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Dystopian/Scifi stuff with strong female characters?

This is an Ask a Geek Feminist question for our readers:

I watch a lot of dystopian/post-apocalyptic movies, and one RECURRING theme is “once there are no laws, women are cattle” in one form or another. I find it a. ridiculous, and b. a sad commentary that it is just assumed that with no one to stop them, men will just rape and enslave women to their heart’s content.

I really want to see a (non-sketchy or “omg they rule by being sexy”) matriarchal dystopian/post-apocalyptic setup, just for a change of pace, or a “hey, even though things got crappy, there is still a shred of humanity in more than JUST the protagonist of the movie”

The friend who forwarded me this question said someone else had mentioned Octavia Butler and Ursula K LeGuin, but feel free to explain why they fit below for those who aren’t familiar with their work. Still, they can’t be the only people to have explored this type of dystopia. Does anyone have any suggestions of movies, books, games or other media that fit the bill?

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Terri has a PhD in horribleness, assuming we can all agree that web security is kind of horrible. She stopped working on skynet (err, automated program repair and AI) before robots from the future came to kill her and got a job in open source, which at least sounds safer. Now, she gets paid to break things and tell people they're wrong, and maybe help fix things so that people won't agree so readily with the first sentence of this bio in the future. Terri writes/tweets under the name terriko, enjoys making things and mentoring others and has a plain ol' home page at http://terri.toybox.ca.

66 thoughts on “Dystopian/Scifi stuff with strong female characters?

  1. Katherine O'Kelly

    “A Brother’s Price” by Wen Spencer is basically a gender-flip where women are warriors and queens and men (due to an extremely low birthrate of males) are the ones dolled up and married off. It’s light and readable, and a refreshing change from the “women are cattle” phenomenon you describe. If anything, it errs on the side of turning men into cattle, which opens up some interesting grounds for discussion with readers who are upset by the idea.

  2. Kim Curry

    S.M. Stirling’s “Dies the Fire” series, and it’s flip-side about Nantucket, “Island in the Sea of Time” both have strong female characters. In the “Dies the Fire” series, Juniper Mackenzie and her coven found Clan Mackenzie, one of the new states to arise on the Pacific coast following their particular apocalypse.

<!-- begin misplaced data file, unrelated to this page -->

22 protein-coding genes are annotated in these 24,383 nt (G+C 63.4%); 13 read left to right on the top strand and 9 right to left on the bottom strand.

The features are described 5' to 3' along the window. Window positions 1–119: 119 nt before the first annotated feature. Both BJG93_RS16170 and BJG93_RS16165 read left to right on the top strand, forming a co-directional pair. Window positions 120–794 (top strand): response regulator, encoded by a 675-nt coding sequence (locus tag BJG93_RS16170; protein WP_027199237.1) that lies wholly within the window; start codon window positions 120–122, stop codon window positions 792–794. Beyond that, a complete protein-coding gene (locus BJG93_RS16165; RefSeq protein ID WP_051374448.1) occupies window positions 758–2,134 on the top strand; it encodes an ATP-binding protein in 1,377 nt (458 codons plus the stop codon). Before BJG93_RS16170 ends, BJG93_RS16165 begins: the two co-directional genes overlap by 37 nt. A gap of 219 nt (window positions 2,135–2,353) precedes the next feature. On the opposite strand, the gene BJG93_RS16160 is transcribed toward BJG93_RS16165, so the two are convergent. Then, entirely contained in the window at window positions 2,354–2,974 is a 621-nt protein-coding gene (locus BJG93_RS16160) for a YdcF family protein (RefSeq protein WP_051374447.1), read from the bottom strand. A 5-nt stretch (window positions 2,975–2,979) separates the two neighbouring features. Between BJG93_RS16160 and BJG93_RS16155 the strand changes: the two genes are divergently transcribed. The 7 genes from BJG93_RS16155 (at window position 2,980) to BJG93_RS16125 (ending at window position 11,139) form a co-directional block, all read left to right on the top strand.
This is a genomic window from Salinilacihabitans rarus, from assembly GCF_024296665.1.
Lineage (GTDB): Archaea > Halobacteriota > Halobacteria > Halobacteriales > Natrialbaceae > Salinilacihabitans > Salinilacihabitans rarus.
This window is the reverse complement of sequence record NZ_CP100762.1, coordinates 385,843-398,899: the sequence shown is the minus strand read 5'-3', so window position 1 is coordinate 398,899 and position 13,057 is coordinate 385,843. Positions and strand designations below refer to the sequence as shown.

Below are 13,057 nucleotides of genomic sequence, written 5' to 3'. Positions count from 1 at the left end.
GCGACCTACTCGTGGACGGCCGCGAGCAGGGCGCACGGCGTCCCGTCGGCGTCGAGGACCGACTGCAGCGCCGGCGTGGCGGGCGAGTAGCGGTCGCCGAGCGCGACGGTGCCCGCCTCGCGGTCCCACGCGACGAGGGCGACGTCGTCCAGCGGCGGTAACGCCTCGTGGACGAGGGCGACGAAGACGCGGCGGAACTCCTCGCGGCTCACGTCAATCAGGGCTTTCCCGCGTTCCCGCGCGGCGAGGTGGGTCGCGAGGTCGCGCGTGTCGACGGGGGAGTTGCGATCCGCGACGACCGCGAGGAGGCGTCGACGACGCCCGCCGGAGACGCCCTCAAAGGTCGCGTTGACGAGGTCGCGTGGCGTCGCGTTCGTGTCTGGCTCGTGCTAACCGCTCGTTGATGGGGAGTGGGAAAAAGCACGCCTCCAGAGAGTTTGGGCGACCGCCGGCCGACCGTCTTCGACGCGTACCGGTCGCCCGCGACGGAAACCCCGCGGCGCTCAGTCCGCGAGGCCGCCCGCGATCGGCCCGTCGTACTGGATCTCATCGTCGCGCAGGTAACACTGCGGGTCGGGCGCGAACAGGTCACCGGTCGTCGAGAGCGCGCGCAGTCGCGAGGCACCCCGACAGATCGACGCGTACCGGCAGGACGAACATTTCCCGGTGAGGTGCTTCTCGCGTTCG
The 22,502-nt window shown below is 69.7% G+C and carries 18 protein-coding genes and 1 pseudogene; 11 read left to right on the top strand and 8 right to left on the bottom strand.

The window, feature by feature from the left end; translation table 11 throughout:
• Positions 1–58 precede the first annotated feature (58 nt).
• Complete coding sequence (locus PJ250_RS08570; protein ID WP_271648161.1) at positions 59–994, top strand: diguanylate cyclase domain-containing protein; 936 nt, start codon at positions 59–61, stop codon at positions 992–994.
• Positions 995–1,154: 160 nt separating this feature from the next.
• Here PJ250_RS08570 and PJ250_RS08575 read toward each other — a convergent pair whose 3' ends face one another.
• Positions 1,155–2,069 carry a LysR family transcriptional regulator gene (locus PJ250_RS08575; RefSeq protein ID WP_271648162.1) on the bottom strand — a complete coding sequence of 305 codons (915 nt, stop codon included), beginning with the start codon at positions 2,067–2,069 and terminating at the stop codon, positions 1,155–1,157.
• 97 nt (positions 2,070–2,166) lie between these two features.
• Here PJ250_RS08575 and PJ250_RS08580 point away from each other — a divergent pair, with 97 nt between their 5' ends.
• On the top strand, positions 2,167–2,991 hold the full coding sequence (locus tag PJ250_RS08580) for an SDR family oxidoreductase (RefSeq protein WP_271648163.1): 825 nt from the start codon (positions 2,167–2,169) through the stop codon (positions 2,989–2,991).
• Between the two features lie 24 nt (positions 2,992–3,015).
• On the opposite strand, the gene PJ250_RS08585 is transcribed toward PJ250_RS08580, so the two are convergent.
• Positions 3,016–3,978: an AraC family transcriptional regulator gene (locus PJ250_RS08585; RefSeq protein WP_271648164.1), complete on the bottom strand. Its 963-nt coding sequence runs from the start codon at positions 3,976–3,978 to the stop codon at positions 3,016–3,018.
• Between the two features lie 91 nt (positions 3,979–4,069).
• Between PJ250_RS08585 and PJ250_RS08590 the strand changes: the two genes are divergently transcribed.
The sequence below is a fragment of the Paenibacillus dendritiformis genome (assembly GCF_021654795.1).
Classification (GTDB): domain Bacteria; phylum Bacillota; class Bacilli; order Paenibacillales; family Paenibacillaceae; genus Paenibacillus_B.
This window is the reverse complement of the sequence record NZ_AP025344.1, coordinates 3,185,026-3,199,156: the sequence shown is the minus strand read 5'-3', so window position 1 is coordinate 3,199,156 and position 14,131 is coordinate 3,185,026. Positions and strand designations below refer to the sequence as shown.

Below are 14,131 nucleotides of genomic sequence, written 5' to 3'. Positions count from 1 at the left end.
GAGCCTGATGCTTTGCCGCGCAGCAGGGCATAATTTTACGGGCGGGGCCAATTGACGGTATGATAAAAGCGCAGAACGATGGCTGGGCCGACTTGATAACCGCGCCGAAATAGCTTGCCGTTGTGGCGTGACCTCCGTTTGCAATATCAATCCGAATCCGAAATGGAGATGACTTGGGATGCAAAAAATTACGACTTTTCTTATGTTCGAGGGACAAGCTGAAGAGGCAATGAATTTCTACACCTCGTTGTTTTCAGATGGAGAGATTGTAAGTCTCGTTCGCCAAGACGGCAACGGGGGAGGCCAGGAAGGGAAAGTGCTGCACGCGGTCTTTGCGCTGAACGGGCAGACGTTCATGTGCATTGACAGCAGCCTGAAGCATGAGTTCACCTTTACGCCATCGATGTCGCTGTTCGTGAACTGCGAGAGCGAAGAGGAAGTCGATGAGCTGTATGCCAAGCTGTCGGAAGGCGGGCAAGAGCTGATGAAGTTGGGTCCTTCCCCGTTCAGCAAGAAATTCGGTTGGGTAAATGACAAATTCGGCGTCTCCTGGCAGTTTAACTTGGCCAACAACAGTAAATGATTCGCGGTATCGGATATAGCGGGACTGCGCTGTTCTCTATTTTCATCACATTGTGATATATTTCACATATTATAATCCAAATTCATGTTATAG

Starhawk wrote a novel, “The Fifth Sacred Thing,” that sort of follows the concepts in “The Handmaid’s Tale,” but with a group near San Francisco resisting the Stewards and forming a collective.

    I’ve read a LOT of dystopian literature, and these are the two that come to mind as showing the most female-friendly societies.

  3. EmilyBites

    Nicola Griffith’s Ammonite is set on the colony planet Jeep, where all the men died from a virus and the women were changed by it (they now reproduce by parthenogenesis). It’s got a great and varied cast of female characters.

  4. xenu01

    I also highly recommend Year of the Flood if you haven’t read it already. You don’t have to have read Oryx and Crake, but if you do, you’ll get some of the references. I liked this one better because it was entirely woman-driven, and Margaret Atwood did a lot of what she does best, namely write about the complex relationships women have with themselves, each other, and the world.

  5. kiki

    To be honest, as a far less well-read geek than others here, the first thing that came to my mind was Mad Max: Beyond Thunderdome. Although we don’t really see anything specific about the status of women in the movie’s mis-en-scene, and the cast is overwhelmingly male, both societies in the film (Bartertown and the Kargo Kult Kidz) are led by women. Of course, it’s ultimately a man that saves the day, but at least he manages to do it without calling anyone “sugar tits.”

  6. kiki

    In terms of badass women characters, I must recommend the criminally under-read manga Battle Angel Alita (in Japanese, Gunnm, ‘Gun Dreams’). Alita, the titular character, is near-godlike in her awesomeness, but unlike is so often the case in manga, she does not derive her powers from a magic amulet that makes half of her clothes fall off. She is a full-body cyborg, which means she is a human brain inside an entirely artificial body; her current body is made of morphable bio-plasticky stuff that is shaped by the user’s subconscious, and so requires an extremely strong and centred mind to control. She is the greatest exponent of the solar system’s deadliest martial art. Her brain has been described as ‘the most powerful substance in the universe’. Her power cell is a miniature, localised black hole. In short, when she punches someone, they get vaporised and the building behind them falls down.In one episode she defeats a hundred-foot-tall cyborg while she is unconscious, as her will cannot be stopped by mere lack of activity in her brain. She’s also quite a nice person.

    Interestingly, the story also features a transgendered cyborg; he begins life as a replica of Alita (an artificial copy of her brain, installed in a similar female body), but decides to get himself installed in a male body as he feels it better suits his martial arts style.

  7. AMM

    The City, Not Long After, by Pat Murphy.

    It’s an “after the apocalypse” story, not sure if you’d call it dystopian. The main character is a woman born after the apocalypse. She’s no superhero, but does more or less lead a successful attempt to defend San Fransisco from a military dictator.

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